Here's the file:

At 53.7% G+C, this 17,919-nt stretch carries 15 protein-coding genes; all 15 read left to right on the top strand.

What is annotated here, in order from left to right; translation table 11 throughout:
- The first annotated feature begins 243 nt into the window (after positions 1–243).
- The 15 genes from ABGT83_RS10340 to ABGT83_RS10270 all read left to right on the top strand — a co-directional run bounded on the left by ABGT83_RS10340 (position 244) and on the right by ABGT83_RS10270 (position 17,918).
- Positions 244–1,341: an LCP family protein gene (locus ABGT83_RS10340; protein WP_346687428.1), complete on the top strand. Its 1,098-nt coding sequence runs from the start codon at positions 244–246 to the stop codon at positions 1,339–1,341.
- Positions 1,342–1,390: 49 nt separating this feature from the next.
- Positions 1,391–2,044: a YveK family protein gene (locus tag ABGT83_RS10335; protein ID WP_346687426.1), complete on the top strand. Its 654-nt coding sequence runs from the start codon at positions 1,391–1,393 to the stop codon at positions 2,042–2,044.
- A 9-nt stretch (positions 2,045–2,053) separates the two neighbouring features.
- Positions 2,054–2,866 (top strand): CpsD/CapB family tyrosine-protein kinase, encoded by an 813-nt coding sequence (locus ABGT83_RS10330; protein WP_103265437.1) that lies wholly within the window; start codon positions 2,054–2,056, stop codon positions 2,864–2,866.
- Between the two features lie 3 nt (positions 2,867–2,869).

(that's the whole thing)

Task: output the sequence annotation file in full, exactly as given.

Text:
At 53.7% G+C, this 17,919-nt stretch carries 15 protein-coding genes; all 15 read left to right on the top strand.

What is annotated here, in order from left to right; translation table 11 throughout:
- The first annotated feature begins 243 nt into the window (after positions 1–243).
- The 15 genes from ABGT83_RS10340 to ABGT83_RS10270 all read left to right on the top strand — a co-directional run bounded on the left by ABGT83_RS10340 (position 244) and on the right by ABGT83_RS10270 (position 17,918).
- Positions 244–1,341: an LCP family protein gene (locus ABGT83_RS10340; protein WP_346687428.1), complete on the top strand. Its 1,098-nt coding sequence runs from the start codon at positions 244–246 to the stop codon at positions 1,339–1,341.
- Positions 1,342–1,390: 49 nt separating this feature from the next.
- Positions 1,391–2,044: a YveK family protein gene (locus tag ABGT83_RS10335; protein ID WP_346687426.1), complete on the top strand. Its 654-nt coding sequence runs from the start codon at positions 1,391–1,393 to the stop codon at positions 2,042–2,044.
- A 9-nt stretch (positions 2,045–2,053) separates the two neighbouring features.
- Positions 2,054–2,866 (top strand): CpsD/CapB family tyrosine-protein kinase, encoded by an 813-nt coding sequence (locus ABGT83_RS10330; protein WP_103265437.1) that lies wholly within the window; start codon positions 2,054–2,056, stop codon positions 2,864–2,866.
- Between the two features lie 3 nt (positions 2,867–2,869).